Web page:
Sunday, January 29, 2006


The HSA scam

We have some experience with the whole Healthcare Savings Account/Medical Savings Account deal because some of the convervative caucus in the Statehouse in 1997 tried - and thankfully failed - to foist this upon state employees as an "alternative" to their traditional health care insurance plan.

Now, hopefully, most progressives grasp that this HSA stuff is a horrible idea for the consumer. Making health insurance an individual's problem - even the savviest individuals - has many consequences, all of which are bad in the long run because triggers a phenomenon called "adverse selection," provides dubious savings to employers, robs consumers of the ability to share (pool) risk and eliminates their capacity to utilize the bargaining power of group purchasing.

Take this case in point that we found in our files (no link available) regarding an HSA/MSA experiment in Ada County, Idaho, as reporterd by the Labor Research Associates's Economic Notes:
The experience of one county employee, Terry Johnson, the county's personnel chief, is instructive. According to Employee Relations Weekly, the county contributed $1,100 to Johnson's account and offered an indemnity health insurance plan that covered 100% of his health care costs - after a $2,000 deductible. Early in the year, Johnson broke his ankle and had to pay $900 out of his own pocket before he could touch the $1,100. And, since the injury happened before the county's monthly payments had built up in his accounty, Johnson had to front even more than $900 in medical bills and wait for reimbursement.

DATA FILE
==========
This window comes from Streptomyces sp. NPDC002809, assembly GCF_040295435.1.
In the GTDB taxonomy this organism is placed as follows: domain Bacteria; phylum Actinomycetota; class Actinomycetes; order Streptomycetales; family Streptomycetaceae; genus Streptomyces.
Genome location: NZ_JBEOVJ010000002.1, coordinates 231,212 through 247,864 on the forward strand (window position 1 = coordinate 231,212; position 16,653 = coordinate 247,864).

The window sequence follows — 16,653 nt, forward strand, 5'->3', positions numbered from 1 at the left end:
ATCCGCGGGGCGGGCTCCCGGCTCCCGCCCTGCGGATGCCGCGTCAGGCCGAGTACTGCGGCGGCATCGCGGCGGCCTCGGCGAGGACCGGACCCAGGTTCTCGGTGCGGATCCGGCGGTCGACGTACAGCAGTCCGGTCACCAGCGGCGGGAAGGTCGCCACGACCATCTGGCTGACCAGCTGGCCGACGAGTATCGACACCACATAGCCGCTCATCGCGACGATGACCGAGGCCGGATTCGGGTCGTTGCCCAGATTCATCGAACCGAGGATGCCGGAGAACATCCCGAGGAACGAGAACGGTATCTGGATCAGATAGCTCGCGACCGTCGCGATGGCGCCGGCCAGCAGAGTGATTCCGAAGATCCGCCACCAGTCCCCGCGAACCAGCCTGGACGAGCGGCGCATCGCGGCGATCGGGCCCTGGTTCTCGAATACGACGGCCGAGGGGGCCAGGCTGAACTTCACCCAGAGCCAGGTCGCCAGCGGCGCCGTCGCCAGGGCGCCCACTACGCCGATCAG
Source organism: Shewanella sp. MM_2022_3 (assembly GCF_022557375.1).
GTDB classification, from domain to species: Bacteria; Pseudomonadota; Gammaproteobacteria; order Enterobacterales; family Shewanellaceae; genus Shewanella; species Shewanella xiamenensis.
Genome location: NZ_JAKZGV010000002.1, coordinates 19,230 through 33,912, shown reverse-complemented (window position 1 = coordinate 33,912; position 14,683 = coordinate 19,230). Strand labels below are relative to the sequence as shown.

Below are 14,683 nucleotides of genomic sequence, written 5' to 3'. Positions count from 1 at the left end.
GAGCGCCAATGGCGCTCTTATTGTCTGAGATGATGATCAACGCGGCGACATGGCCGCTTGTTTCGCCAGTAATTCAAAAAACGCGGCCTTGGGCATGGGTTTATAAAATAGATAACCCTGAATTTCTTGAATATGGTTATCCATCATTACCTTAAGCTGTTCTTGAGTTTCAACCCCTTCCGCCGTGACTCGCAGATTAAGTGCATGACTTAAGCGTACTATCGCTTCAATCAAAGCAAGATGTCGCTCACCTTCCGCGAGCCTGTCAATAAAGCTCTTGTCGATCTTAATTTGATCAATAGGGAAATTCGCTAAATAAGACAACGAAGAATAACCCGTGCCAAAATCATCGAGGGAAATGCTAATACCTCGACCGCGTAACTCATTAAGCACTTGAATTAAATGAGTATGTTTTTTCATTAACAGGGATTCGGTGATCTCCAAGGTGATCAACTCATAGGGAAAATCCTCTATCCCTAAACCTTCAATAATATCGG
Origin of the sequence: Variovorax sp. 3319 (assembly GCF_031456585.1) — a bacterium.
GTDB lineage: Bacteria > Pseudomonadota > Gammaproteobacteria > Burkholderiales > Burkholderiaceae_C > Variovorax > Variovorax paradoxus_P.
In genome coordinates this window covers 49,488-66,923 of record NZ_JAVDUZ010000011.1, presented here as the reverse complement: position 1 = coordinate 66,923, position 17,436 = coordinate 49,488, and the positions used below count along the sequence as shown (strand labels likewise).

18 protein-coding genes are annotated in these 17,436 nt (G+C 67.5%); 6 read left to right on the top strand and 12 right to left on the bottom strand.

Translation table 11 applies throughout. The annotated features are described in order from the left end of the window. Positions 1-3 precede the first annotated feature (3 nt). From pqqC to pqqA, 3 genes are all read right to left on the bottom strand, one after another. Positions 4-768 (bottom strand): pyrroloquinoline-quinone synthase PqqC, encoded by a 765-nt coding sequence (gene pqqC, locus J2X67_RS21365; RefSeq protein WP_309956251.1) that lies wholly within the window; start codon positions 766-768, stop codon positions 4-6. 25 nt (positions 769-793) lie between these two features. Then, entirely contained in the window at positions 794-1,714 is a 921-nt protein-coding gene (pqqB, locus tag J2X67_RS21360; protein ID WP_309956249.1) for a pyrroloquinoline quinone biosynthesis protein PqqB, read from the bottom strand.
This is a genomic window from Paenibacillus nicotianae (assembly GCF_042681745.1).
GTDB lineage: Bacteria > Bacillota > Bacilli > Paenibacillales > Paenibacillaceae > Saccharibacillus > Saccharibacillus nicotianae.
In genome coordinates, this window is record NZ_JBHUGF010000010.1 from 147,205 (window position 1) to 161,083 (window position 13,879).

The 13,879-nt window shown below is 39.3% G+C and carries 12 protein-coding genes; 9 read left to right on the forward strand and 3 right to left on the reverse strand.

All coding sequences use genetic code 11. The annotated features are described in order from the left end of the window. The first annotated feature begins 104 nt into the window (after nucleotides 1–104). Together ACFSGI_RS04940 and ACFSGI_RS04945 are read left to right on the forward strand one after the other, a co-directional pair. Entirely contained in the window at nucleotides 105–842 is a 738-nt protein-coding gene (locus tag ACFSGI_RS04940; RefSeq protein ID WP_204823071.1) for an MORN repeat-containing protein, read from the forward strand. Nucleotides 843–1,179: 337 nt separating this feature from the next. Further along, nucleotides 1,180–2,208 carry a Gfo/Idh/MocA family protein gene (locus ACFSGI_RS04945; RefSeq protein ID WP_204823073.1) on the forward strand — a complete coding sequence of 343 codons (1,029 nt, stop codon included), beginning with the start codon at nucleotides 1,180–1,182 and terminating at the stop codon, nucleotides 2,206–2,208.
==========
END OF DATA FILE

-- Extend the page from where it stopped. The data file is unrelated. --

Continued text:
Meanwhile, the exodus of Johnson and other health workers out of the county's traditional health insurance plan prompted the insurance company to threated to raise premiums by 15% if the county kept the medical savings account. That would have meant an additional $328,000 in premiums, according to Johnson, while the county saved only $39,000 in premiums on the 150 workers who chose the option of high-deductible insurance with [a] medical savings account.

This is a case study in the economic of saolidarity. Pooling risk and purchasing powere lowers costs and can maximize the health care bang for the buck. Offering health people the supposed opportunity to save money and control their medical destiny will continue to tap into the deep springs of American individualism. But in this case, both the individual and the group got burned.
This, in fact, would have been the case had the State of Ohio been forced to offer HSAs/MSAs to its employees. Discussions and economic modeling showed that what was experienced in Ada County, Idaho would have been duplicated in Ohio on a much grander - and more disasterous - scale.

Nevertheless, despite the potential for elusive savings, there is a strong pitch to get the American business community on board. We'll have more on this in subsequent posts.


<< Home

This page is powered by Blogger. Isn't yours?